MAKING UP LOST TIME: Abaco Chamber firm on SERZ extension request

MAKING UP LOST TIME:  Abaco Chamber firm on SERZ extension request
Destruction from hurricane Dorian showing debris and structural damage to buildings and trees in Marsh Harbour, Abaco on November 10, 2019.

NASSAU, BAHAMAS — The Abaco Chamber of Commerce remains adamant in its position that the Hurricane Dorian ravaged island should be receive at least a two-year extension to the Special Economic Recovery Zone (SERZ) Order to make up for the COVID-19 pandemic’s disruption of rebuild efforts.

Daphne Degregory-Miaoulis, the acting president of the Abaco Chamber, spoke on the sidelines of a Bahamas Chamber of Commerce and Employers Confederation (BCCEC) Power Breakfast.

“The government says you have three years but we really haven’t had three years because there was COVID-19 and everything came to a standstill. I haven’t had the three years we were supposed to have to rebuild,” she said.

“Now the supply chain is loosening up and starting to be a bit clear although you still have to wait months to get supplies. I think we should be getting the additional two years to make up for what we lost. It’s just way too difficult for suppliers and for persons who couldn’t manage to get their goods in. It’s not fair.”

The government in late 2019 declared the Abacos and the island of Grand Bahama Special Economic Recovery Zones to provide businesses and homeowners in the areas impacted by the deadly Category 5 Hurricane Dorian with a number of tax breaks and concessions. Under the SERZ order, value-added tax (VAT), import duty, and excise tax were eliminated on construction materials and all other physical goods sold and brought into the zones; discounts were offered on the VAT payable on the sale of real property for transactions valued up to $500,000, and exemptions were instated for import taxes on replacement vehicles.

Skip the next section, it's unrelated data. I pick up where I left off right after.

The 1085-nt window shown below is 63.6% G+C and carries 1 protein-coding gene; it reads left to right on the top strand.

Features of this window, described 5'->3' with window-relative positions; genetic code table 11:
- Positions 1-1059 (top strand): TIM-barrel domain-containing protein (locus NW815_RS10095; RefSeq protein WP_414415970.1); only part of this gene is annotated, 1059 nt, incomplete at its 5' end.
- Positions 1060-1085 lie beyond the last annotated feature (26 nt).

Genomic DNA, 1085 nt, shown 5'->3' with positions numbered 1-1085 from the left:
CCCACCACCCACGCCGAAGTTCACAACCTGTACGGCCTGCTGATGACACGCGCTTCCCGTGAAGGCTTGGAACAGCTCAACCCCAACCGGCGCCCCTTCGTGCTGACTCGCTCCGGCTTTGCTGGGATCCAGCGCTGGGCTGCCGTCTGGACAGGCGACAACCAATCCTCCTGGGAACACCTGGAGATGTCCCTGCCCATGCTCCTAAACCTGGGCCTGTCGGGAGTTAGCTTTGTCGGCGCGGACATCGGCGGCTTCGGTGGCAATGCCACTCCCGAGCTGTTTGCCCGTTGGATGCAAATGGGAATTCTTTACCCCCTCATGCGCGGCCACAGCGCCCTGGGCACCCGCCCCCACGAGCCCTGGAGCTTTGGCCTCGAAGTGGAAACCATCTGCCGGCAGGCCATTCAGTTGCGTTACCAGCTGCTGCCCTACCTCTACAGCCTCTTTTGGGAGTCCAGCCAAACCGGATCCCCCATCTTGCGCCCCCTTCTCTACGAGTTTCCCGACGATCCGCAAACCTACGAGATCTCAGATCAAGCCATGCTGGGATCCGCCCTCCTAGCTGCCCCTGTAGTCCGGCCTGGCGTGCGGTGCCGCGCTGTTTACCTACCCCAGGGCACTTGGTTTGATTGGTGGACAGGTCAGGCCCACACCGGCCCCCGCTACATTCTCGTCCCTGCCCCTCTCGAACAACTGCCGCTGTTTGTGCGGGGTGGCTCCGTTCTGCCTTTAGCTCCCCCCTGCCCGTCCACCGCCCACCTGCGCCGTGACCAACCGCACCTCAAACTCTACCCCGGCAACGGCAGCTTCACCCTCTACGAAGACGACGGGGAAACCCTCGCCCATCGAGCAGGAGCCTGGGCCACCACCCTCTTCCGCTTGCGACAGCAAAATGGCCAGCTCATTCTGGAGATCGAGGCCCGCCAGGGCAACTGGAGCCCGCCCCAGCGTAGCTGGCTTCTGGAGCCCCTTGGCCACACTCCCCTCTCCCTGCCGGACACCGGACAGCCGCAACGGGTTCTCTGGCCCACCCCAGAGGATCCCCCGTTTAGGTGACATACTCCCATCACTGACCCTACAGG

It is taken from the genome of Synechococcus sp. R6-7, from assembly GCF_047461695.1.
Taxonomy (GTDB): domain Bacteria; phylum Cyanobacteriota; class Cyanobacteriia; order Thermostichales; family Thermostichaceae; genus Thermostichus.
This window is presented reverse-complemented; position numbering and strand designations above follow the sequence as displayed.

Degregory-Miaoulis also noted that the island remains challenged by a housing shortage.

“I understand that the government has a housing initiative for the civil servants first and foremost, many of whom are living in trailers. The lack of living accommodations for on the island is a major challenge. The psychological impact of all of this is also an area not being addressed,” she said, while also expressing concern over the number f derelict buildings on the island.

“There are some issues of probate, families not being able to afford to deal with them but really and truly in these cases central government needs to come in and say this is unacceptable and clear it. All that debris is only going to cause further damage,” she said.